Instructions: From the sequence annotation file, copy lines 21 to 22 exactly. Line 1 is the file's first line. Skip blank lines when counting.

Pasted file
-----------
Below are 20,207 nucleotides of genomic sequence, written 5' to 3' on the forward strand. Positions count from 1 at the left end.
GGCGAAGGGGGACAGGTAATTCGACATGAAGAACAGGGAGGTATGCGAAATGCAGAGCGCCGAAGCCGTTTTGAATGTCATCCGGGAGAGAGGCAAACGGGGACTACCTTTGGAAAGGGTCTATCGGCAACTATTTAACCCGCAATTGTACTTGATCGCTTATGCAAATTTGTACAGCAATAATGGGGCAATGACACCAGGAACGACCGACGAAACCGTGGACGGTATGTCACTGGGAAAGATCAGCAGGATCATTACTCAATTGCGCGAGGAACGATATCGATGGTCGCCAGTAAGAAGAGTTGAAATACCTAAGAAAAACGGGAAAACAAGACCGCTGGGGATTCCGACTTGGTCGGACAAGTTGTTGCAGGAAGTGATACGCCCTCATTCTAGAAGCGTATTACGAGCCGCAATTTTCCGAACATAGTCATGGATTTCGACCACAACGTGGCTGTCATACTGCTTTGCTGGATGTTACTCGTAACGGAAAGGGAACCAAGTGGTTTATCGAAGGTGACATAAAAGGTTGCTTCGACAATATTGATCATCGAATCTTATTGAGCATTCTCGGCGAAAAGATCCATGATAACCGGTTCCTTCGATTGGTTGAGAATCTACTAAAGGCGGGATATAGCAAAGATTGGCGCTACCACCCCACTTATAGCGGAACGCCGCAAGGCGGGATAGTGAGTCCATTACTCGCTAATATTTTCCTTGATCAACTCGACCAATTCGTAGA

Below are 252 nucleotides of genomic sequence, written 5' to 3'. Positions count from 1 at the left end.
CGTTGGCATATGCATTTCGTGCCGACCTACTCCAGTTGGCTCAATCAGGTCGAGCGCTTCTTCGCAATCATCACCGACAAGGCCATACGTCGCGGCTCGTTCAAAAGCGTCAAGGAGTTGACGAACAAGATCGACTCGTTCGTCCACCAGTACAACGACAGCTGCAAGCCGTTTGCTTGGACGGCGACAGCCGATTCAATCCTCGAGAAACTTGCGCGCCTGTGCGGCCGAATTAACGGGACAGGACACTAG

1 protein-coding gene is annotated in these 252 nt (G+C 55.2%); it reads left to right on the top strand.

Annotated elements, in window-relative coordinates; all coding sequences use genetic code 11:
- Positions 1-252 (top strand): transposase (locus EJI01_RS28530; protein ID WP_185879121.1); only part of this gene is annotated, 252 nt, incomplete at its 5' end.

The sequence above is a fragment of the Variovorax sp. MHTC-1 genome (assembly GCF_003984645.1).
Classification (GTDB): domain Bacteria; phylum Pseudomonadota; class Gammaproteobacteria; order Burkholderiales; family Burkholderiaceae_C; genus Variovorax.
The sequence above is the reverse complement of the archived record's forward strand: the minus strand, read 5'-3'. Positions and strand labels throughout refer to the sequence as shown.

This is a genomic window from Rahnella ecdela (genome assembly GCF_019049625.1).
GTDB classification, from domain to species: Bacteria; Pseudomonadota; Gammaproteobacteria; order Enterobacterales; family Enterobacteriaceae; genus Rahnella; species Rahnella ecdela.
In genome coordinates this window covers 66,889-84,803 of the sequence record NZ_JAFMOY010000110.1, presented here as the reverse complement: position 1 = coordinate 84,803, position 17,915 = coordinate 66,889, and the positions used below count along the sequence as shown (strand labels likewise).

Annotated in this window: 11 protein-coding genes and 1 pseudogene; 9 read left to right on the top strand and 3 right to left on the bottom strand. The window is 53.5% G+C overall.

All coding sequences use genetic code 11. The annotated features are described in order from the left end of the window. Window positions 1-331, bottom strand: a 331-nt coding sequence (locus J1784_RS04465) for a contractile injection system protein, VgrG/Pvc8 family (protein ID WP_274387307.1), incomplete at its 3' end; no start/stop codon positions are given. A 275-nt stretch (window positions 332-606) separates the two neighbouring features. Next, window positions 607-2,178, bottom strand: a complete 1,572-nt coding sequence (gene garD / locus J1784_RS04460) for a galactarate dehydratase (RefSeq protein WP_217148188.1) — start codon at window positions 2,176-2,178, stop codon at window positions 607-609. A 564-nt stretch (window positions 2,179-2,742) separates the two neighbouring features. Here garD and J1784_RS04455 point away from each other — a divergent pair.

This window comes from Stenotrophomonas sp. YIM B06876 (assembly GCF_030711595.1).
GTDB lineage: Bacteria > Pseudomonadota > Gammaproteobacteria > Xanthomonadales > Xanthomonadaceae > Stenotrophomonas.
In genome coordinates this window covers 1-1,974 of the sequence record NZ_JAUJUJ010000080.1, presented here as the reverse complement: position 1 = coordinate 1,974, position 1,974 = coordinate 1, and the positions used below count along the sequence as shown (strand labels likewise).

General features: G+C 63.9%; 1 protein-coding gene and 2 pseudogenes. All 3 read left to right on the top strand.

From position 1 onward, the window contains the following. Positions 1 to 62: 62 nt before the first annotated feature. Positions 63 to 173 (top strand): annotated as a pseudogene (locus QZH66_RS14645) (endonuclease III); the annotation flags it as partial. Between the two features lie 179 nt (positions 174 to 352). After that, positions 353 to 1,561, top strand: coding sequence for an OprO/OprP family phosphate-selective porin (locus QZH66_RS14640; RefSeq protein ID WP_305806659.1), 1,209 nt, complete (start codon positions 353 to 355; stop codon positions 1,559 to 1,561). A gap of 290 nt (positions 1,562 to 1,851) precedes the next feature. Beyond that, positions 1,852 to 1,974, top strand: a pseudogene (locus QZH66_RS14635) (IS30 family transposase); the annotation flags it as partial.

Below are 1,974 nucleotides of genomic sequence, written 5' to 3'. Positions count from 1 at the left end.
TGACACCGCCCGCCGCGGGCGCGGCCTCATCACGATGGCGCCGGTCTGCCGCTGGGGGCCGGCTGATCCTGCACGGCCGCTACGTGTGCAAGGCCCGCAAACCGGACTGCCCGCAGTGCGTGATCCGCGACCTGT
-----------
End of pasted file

Below are 1,974 nucleotides of genomic sequence, written 5' to 3'. Positions count from 1 at the left end.
TGACACCGCCCGCCGCGGGCGCGGCCTCATCACGATGGCGCCGGTCTGCCGCTGGGGGCCGGCTGATCCTGCACGGCCGCTACGTGTGCAAGGCCCGCAAACCGGACTGCCCGCAGTGCGTGATCCGCGACCTGT